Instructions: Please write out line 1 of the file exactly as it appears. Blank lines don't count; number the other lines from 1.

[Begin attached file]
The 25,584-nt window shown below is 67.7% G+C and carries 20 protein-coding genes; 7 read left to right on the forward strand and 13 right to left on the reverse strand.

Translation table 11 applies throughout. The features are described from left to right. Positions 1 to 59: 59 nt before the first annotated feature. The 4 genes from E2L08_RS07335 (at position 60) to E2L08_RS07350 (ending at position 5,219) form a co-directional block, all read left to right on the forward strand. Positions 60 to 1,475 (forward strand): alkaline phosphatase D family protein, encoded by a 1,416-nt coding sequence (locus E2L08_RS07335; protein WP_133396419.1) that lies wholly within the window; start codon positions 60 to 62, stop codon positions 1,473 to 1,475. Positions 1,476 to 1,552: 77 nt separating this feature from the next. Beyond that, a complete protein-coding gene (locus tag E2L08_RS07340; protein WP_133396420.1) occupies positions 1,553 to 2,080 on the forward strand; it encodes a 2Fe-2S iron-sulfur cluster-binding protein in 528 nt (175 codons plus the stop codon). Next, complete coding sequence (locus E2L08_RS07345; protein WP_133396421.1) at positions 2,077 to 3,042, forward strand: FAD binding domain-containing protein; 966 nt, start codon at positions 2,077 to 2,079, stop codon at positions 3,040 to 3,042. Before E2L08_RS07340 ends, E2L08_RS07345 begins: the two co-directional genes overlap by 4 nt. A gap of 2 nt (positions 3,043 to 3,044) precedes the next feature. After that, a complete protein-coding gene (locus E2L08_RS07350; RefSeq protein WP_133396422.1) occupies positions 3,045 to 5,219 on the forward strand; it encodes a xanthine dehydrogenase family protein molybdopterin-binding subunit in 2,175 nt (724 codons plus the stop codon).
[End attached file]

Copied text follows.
The 25,584-nt window shown below is 67.7% G+C and carries 20 protein-coding genes; 7 read left to right on the forward strand and 13 right to left on the reverse strand.